Akabane virus

From Cow
Electron microscopy of Akabane virus
Arthrogryposis in a newborn calf infected in utero with Akabane virus
Comparison of diseases (left) and normal brain of Akabane-infected cattle
Histopathology of a cow which died from Akabane viral infection. Note the perivascular infiltration of mononuclear cells and glial nodules in the formatio reticularis of cerebellopontine[1]

Bovine epizootic encephalomyelitis is an arthropod-borne viral disease that causes neurological disease in cattle in Australia, Japan, Korea, and Israel[2].

The virus is well known as a teratogenic pathogen that induces abortions, stillbirths, premature births and congenital abnormalities with arthrogryposis-hydranencephaly syndrome.


The causal agent, Akabane virus, is a member of the Simbu serogroup of the family Bunyaviridae. It is spread by biting midges (Culicoides spp) in Australia, Japan, and Kenya.

Cattle in endemic regions are often exposed from a young age and develop long-lasting immunity. Disease is usually associated with the virus spreading to immunologically-naive cattle that have no prior exposure to the virus. In utero infections of pregnant cows is common during outbreaks.

Clinical signs

Clinical signs usually manifest initially with locomotor ataxia, ataxia, tremor and hypersensitivity[3].

Abortions are not uncommonly reported. Calves infected late in pregnancy may be born alive but unable to stand and may have a flaccid paralysis of the limbs, or may be uncoordinated and on necropsy show a disseminated encephalomyelitis. Some calves may be affected with both arthrogryposis and hydranencephaly.

Postmortem changes observed in dead cattle include non-suppurative encephalomyelitis of the brain and spinal cord.


Presumptive diagnosis can be made on clinical signs an supportive evidence found during postmortem of dead cattle.

Histopathological changes include perivascular cuffing of lymphocytes and macrophages and diffuse gliosis in the cerebrum with degeneration and/or necrosis of neurons with vacuolation of the neuropil in the brainstem. Neuronal necrosis and neuronophagia are often noted in the ventral horn of the spinal cord[4].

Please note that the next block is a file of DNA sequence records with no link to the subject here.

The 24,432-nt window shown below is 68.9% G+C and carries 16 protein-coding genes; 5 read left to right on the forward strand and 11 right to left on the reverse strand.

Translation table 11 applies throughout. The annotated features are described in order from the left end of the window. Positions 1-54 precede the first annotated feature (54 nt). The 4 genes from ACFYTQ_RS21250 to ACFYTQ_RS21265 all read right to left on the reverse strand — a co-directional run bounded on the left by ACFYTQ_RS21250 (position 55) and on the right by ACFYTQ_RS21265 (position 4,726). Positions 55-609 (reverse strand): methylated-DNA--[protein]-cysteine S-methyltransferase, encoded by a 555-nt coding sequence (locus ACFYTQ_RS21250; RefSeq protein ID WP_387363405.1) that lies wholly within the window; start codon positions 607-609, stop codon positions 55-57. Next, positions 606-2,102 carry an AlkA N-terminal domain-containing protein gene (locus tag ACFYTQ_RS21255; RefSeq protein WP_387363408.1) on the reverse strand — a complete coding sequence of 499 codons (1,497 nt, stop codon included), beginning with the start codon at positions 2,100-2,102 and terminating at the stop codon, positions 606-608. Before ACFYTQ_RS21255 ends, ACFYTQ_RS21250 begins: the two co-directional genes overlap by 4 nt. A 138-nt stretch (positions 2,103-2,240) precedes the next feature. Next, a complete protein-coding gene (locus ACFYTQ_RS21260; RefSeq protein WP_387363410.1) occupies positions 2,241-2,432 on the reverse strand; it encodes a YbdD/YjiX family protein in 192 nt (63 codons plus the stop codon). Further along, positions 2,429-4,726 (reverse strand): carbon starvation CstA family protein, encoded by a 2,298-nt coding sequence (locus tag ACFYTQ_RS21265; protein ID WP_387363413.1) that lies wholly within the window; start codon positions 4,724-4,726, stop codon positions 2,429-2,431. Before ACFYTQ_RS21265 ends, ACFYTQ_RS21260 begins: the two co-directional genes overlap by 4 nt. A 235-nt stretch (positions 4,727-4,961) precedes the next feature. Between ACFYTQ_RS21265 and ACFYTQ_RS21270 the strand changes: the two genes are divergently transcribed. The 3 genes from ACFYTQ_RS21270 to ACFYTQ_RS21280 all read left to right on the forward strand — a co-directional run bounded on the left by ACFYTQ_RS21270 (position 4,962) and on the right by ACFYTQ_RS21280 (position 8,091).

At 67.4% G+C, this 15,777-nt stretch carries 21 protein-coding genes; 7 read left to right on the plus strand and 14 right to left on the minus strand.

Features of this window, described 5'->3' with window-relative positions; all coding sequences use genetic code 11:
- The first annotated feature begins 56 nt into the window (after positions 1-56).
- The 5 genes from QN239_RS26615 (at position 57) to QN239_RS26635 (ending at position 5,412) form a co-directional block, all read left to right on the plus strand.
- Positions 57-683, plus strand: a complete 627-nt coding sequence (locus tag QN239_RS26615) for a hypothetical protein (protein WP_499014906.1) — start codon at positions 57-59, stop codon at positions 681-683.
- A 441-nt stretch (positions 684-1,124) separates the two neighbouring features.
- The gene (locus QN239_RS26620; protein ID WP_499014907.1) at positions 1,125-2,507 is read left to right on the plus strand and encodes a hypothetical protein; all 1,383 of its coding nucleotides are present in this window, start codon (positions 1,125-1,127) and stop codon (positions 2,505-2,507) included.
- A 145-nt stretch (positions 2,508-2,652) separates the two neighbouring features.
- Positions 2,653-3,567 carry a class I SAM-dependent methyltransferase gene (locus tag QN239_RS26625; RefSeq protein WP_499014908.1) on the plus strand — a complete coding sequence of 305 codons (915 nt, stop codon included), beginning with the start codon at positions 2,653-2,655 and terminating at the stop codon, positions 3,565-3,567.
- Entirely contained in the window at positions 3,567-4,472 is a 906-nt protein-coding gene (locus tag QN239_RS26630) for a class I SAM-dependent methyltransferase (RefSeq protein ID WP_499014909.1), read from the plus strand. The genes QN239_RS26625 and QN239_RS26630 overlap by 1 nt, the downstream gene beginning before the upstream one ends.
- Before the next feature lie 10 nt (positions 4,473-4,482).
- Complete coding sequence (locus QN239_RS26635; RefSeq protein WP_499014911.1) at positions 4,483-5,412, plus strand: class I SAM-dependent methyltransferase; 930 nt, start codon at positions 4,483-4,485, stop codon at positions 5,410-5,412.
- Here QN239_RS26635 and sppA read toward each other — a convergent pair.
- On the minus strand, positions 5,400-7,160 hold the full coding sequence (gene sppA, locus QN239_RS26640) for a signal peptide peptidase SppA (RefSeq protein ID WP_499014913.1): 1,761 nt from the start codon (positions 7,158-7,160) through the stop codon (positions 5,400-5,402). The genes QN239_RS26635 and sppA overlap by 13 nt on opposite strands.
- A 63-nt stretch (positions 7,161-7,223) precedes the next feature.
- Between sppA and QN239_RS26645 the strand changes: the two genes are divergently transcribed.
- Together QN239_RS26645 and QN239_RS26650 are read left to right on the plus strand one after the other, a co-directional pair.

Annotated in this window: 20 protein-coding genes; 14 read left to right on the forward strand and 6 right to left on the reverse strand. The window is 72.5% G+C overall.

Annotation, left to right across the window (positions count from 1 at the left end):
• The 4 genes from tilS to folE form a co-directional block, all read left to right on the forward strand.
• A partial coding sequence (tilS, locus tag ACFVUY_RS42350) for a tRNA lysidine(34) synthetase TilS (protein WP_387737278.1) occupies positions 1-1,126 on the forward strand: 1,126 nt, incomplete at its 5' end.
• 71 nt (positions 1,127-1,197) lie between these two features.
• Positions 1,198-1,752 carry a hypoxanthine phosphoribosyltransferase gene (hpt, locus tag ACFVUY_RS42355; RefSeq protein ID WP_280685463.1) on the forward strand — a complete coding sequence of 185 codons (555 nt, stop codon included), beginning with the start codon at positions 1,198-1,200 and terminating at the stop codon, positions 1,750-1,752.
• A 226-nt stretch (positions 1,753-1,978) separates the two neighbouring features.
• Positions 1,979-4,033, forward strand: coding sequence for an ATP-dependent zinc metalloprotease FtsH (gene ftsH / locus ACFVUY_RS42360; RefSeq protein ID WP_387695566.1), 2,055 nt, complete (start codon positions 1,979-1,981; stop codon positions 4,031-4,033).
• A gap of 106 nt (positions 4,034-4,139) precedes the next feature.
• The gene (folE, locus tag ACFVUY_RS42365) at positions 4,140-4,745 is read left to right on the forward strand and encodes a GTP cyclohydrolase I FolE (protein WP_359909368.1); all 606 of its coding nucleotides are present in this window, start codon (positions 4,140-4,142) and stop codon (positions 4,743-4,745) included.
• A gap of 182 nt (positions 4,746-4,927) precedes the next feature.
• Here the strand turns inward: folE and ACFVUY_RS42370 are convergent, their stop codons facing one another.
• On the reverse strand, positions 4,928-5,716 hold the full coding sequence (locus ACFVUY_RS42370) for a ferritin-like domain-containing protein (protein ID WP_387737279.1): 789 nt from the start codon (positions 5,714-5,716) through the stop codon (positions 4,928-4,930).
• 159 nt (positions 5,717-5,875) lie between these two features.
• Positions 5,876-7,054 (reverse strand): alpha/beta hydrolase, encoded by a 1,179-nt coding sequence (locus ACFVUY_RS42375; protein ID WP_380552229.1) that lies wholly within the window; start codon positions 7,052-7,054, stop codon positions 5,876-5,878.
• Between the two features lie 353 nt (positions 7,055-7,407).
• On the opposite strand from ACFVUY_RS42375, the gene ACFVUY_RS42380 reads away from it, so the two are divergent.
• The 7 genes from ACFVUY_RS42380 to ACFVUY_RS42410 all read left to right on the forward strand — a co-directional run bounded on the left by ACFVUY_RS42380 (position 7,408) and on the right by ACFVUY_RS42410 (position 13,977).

Confirmation of Akabane viral infection requires ELISA or PCR testing[5].

Differential diagnosis would include other neurological disease processes such as Sporadic bovine encephalomyelitis, Bovine viral diarrhea virus (BVDV) as well as other arthropod-borne viruses such as Aino virus and Chuzan virus.


There is no specific treatment for affected animals. Measures should be directed at the prevention of infection of susceptible animals with Akabane virus during pregnancy. Introduction of stock from non-endemic to endemic areas should be done well before first breeding.

Trivalent vaccines have been developed which are reportedly effective at minimizing outbreaks in cattle[6]. In calves, maternal antibodies against Akabane wane after 4 months and vaccinations are recommended at this age[7].


  1. Kono R et al (2008) Bovine epizootic encephalomyelitis caused by Akabane virus in southern Japan. BMC Vet Res 4:20
  2. Charles JA (1994) Akabane virus. Vet Clin North Am Food Anim Pract 10(3):525-546
  3. Oem JK et al (2012) Bovine Epizootic Encephalomyelitis caused by Akabane Virus Infection in Korea. J Comp Pathol 147(2-3):101-105
  4. Kamata H et al (2009) Encephalomyelitis of cattle caused by Akabane virus in southern Japan in 2006. J Comp Pathol 140(2-3):187-193
  5. Kessell A et al (2011) Neurological diseases of ruminant livestock in Australia. IV: viral infections. Aust Vet J 89(9):331-337
  6. Kim YH et al (2011) Development of inactivated trivalent vaccine for the teratogenic Aino, Akabane and Chuzan viruses. Biologicals 39(3):152-157
  7. Tsutsui T et al (2009) Duration of maternally derived antibodies against Akabane virus in calves: survival analysis. J Vet Med Sci 71(7):913-918